Coyle said the company is trying “to balance grand style opera with [offering] new works in new ways better suited to our community.”
“We’re not going to be able to import what Dallas or other places have done. We’re going to have to find the sweet spot for San Diego,” she said.
After the presentation, Commissioner Dea Hurston asked, “Why couldn’t some of this been done before?” Hurston was the other “no” vote. She thought the $160,000 figure was to high.
Fisher responded: “Given our leadership structure, we were unable to.”
Fisher appealed to the group, acknowledging that the opera is not the most financially unstable organization in town. “We have had a change in leadership, yes, but we have the ability to emerge into a stable company.”
He added that there will be “no more fat cat salaries or company cars,” referring to the compensation packages the opera has paid Campbell and his ex-wife, Ann Spira Campbell, who is the company’s deputy director. She also is on paid leave from the organization.
Hurston was unmoved. She said she still has questions about how the group got to a place where suddenly declining ticket sales and lack of donations meant rapidly shutting down. “Ian (Campbell) has said this has been going on for three to four years. I don’t understand how this could have happened,” Hurston said.
The opera board’s new board president, Carol Lazier, struck a contrite tone.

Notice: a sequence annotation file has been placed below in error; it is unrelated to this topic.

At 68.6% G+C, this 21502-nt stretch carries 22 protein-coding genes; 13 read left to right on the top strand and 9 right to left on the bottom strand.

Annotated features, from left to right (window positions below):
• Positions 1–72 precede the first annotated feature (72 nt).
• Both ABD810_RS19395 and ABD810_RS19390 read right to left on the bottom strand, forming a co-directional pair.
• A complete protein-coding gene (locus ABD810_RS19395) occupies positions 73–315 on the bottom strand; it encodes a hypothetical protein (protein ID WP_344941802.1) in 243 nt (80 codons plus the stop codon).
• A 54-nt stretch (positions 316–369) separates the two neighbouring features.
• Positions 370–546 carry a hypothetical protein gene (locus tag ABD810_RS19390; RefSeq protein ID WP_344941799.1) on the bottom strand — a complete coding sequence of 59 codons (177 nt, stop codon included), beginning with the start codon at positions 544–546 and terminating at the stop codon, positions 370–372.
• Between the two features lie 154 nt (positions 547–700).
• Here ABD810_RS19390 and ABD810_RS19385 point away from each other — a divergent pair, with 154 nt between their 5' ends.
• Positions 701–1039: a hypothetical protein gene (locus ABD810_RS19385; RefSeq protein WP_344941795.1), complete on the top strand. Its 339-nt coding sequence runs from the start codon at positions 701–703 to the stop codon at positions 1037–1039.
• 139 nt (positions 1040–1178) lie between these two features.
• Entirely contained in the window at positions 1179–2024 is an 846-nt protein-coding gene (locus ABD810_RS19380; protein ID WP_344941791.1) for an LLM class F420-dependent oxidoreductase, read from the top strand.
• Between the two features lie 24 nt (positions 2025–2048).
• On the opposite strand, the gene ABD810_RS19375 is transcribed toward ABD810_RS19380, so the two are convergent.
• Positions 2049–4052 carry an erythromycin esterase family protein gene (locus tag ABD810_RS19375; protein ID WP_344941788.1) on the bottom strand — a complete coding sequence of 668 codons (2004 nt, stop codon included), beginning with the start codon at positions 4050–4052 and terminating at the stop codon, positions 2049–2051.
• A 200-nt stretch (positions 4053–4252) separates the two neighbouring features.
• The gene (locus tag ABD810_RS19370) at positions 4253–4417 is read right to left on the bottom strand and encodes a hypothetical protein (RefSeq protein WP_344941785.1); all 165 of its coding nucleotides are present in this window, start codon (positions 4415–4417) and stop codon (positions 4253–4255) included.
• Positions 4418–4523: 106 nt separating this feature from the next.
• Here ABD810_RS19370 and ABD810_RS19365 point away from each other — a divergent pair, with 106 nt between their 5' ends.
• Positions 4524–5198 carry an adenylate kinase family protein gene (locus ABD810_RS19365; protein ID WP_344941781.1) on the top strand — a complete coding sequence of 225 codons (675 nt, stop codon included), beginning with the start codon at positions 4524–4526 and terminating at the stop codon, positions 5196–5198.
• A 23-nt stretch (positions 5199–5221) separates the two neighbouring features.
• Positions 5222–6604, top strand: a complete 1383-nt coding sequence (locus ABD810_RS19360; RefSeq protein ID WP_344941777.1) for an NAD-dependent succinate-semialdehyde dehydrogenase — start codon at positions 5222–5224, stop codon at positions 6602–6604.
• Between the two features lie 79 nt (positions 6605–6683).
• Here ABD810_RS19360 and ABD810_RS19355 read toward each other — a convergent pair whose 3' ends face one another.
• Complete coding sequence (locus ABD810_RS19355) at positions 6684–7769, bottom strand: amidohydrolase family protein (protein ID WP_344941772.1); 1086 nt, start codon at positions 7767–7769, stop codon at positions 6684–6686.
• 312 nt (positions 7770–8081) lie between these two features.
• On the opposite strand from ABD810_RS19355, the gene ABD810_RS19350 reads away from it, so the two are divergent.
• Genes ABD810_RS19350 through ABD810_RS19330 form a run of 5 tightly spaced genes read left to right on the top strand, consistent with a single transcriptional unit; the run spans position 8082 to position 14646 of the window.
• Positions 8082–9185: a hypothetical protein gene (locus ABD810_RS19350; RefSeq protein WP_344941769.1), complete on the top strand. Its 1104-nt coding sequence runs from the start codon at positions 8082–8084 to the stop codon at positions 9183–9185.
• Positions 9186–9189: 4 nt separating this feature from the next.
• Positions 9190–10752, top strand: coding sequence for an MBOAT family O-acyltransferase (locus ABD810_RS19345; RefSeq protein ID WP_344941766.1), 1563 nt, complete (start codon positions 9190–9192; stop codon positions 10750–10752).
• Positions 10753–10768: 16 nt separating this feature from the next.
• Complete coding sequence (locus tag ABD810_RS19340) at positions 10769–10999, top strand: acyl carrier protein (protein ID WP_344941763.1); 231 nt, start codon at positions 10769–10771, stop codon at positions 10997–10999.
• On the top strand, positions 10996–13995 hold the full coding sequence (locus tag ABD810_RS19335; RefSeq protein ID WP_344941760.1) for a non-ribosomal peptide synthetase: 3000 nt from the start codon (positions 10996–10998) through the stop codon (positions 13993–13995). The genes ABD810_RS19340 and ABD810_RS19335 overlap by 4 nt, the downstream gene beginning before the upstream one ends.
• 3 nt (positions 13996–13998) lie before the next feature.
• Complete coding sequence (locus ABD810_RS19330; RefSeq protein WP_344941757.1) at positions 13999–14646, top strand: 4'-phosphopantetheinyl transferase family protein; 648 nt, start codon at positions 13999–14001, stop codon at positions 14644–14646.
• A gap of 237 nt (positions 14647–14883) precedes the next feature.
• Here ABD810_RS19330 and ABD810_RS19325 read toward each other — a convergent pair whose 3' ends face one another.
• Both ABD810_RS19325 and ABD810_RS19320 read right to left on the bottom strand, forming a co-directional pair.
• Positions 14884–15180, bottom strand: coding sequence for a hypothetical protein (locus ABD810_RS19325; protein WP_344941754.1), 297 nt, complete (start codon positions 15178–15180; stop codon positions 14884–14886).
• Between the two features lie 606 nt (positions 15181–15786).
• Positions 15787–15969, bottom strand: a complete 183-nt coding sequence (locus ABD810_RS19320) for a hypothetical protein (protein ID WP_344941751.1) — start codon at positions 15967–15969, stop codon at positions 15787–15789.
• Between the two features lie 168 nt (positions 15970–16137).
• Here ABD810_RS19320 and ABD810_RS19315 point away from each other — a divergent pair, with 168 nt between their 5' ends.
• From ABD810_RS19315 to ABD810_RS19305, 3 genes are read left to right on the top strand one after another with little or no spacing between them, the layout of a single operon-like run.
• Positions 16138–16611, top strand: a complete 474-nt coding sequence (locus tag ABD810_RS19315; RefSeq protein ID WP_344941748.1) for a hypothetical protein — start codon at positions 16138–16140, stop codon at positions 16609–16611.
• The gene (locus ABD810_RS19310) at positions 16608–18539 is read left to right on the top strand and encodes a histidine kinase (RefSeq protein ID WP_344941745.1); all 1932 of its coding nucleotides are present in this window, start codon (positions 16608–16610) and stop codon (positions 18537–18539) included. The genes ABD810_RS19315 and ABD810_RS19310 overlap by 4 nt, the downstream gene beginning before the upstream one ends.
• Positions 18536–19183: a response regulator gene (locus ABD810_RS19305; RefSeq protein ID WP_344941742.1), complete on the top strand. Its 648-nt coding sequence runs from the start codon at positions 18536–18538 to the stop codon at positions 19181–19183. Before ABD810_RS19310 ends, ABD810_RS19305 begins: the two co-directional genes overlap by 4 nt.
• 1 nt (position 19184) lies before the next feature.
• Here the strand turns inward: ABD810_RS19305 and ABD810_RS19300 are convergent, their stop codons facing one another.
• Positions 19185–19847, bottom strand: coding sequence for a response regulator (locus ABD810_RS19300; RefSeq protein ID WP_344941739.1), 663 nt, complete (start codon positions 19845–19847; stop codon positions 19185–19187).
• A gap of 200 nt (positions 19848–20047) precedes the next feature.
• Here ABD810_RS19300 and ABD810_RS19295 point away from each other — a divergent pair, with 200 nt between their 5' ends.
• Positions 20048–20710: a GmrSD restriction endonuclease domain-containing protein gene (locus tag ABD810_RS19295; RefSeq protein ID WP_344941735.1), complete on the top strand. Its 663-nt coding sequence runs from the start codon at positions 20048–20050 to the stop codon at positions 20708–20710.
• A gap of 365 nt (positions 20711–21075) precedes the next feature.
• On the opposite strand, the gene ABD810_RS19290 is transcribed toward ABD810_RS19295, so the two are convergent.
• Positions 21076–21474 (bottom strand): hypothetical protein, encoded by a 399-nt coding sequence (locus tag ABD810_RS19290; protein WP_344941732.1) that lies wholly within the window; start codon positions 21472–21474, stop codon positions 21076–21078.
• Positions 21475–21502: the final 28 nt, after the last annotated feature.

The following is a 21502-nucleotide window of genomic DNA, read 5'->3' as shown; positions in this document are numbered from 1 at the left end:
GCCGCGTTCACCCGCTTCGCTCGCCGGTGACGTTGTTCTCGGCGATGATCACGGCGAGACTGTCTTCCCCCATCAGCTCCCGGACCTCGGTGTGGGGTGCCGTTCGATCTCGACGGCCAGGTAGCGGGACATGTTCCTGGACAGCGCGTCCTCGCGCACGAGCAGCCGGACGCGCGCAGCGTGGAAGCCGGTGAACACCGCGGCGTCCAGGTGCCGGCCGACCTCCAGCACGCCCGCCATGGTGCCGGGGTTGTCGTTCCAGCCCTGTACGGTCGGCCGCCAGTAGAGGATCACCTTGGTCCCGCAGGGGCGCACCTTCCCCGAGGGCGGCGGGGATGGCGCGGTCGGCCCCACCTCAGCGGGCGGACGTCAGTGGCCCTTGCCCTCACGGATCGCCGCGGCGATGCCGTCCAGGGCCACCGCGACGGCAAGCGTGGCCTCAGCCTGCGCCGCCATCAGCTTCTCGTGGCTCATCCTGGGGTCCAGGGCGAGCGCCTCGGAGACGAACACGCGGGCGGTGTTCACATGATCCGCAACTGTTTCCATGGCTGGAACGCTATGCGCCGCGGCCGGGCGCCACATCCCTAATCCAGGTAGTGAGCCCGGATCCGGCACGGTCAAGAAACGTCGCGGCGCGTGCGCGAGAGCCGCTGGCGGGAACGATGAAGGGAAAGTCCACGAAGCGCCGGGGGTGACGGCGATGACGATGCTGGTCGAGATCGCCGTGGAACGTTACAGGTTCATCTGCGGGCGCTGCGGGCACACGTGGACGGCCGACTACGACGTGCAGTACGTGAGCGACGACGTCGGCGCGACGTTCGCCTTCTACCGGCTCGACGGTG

“We had a complacent board. Ann (Campbell, chief fundraiser) would pull a rabbit out of a hat and we’d have enough money to go on, but the strategy was always to go to the same small group of funders,” Lazier said.
She told the commissioners there is a large group of donors who have been ready for change and will now step up to support the opera.
Fisher also announced they are looking at bringing in an artistic adviser on a contract basis to help them through the transition. The person, said Fisher, is a “pretty big gun in the opera world.”
The commission, which is made up of 15 members and a small city staff, awards tax dollars to city arts organization by entering into contracts with them. No money is given up front, only as a reimbursement for expenses. The organizations also have to match city funds with money raised from other sources.
When an organization applies for funding, the application is reviewed and ranked on a scale of one to four, one being the lowest and four the highest. The commission only funds organizations with a ranking of three minus or better.
For many years now, the commission has consistently ranked the opera at a four.
On April 25, the commissioners voted to void the opera’s rank for 2015.
Gleason, head of the commission, said the opera discussion showed how commissioners have to strike a balance between two aspects of the advisory board’s mission.
“I think everyone sitting around the table is mindful of the role of the commission in funding, supporting and growing arts institutions in San Diego,” Gleason said. “At the same time, we are always aware that we are appointed representatives of the public and that we are dealing with public funds and that there is justifiable public scrutiny about how those funds are used.”